Airlines cannot refuse to fly differently abled individuals, says DGCA after IndiGo row


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After a serious row after IndiGo refused to board a baby with particular wants on its flight, the DGCA has modified its guidelines to make boarding and flying extra accessible for folks with disabilities.

The airline might not deny boarding to an individual due to a incapacity, the DGCA mentioned.

After a serious controversy after an airline refused to take a baby with particular wants on board, the Directorate-General for Civil Aviation has modified its guidelines to enhance the accessibility of boarding and flying for folks with disabilities.

“Airline shall not refuse carriage to any person on grounds of disability and/or reduced mobility. However, if an airline determines that the state of health of such a passenger may deteriorate during the flight, said passenger must be personally examined by a doctor – who, in his opinion, must state categorically the state of health and whether the passenger is fit to fly or not.” said the DGCA.

After obtaining the medical report, it is up to the airline to allow or deny boarding to the disabled passenger. However, in the event of a refusal, the airline must immediately inform the passenger in writing of its decision and also state the reasons for the refusal of boarding.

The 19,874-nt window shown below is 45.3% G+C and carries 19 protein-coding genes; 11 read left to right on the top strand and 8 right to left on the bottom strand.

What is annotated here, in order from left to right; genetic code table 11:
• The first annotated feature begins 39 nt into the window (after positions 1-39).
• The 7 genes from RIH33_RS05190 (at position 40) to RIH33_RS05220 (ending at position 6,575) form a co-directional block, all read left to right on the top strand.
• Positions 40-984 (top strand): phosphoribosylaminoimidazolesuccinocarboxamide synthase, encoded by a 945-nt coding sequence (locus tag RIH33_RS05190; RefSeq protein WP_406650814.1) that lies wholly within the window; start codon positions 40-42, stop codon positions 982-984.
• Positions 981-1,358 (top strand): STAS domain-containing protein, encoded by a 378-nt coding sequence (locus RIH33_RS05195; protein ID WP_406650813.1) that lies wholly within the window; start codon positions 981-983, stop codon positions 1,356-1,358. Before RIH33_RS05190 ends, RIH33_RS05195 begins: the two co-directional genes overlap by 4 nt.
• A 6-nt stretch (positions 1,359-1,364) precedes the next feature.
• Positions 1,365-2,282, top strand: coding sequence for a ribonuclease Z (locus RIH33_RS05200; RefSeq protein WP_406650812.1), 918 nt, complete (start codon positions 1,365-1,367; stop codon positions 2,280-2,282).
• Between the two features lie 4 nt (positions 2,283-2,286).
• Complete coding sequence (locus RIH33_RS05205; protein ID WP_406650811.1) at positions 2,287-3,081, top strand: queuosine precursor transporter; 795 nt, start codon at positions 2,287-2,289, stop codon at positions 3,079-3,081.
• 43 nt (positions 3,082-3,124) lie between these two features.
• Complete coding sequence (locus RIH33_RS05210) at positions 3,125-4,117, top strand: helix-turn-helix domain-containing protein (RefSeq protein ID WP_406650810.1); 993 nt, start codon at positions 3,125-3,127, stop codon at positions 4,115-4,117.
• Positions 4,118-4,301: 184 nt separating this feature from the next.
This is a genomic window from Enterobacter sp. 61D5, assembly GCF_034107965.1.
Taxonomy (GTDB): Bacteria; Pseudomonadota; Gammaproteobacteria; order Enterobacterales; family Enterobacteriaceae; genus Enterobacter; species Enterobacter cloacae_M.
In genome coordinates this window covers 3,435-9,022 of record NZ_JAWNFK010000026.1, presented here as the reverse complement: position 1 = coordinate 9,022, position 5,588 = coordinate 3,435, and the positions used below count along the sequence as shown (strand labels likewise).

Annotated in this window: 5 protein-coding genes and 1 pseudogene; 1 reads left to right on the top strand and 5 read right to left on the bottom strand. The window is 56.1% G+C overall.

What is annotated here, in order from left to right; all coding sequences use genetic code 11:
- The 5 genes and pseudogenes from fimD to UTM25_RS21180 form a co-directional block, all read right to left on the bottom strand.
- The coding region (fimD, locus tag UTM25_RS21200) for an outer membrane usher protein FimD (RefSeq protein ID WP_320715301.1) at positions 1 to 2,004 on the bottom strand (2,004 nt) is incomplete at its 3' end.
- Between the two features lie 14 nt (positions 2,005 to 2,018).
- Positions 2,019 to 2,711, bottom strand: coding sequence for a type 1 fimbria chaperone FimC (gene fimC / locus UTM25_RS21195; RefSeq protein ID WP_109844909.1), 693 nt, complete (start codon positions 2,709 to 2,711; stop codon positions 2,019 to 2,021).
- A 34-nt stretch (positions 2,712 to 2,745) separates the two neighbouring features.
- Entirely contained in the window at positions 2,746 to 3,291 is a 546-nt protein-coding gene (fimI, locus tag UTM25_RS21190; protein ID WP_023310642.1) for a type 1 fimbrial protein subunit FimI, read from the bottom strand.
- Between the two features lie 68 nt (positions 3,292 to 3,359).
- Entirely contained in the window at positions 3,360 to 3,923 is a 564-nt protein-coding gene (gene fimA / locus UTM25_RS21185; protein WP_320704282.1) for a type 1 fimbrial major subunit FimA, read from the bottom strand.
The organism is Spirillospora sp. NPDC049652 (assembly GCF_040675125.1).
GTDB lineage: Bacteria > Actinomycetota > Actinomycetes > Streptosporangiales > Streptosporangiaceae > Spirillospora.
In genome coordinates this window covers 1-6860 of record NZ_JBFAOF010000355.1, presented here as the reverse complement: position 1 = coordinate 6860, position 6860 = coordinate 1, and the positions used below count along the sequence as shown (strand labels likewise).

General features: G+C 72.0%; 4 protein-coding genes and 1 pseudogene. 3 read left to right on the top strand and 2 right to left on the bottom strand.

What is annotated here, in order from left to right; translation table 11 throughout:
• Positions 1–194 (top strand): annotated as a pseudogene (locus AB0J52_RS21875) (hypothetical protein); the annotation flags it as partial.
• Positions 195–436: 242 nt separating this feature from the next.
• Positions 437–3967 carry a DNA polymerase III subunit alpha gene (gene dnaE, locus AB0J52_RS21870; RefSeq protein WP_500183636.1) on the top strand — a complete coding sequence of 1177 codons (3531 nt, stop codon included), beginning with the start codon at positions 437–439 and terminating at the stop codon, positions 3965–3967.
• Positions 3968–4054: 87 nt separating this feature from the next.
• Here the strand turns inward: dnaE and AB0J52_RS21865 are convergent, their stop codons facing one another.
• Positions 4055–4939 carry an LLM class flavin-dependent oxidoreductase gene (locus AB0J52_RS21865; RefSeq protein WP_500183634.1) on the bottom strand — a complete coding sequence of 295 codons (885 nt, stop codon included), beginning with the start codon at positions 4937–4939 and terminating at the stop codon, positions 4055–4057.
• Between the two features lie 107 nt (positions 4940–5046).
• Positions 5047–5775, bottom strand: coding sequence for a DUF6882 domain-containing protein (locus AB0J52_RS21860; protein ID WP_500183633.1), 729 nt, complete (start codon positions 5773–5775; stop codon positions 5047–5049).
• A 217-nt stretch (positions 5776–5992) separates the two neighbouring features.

The new rule follows a massive row over the Indian airline IndiGo’s decision to disfellowship a child with disabilities from boarding a flight at Ranchi Airport in May of this year. The incident came to light after an eyewitness account of the incident went viral on social media.

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Later that month after investigating the matter, the The DGCA fined IndiGo Rs 5 lakh for failing to properly handle the case at Ranchi Airport. The committee conducting the investigation found in its report that Indigo employees’ handling of passengers was inappropriate, leading to certain violations of applicable regulations.

In a statement, the DGCA had said: “It was observed that the handling of the special child by Indigo ground staff was deficient and eventually aggravated the situation. A more considerate approach would have calmed nerves, reassured the child and avoided the extreme step that would have resulted in the passengers being denied boarding.”

“Special situations deserve extraordinary responses, but the airline staff failed to face the situation, in violation of the letter and spirit of the civil aviation requirements (regulations).”

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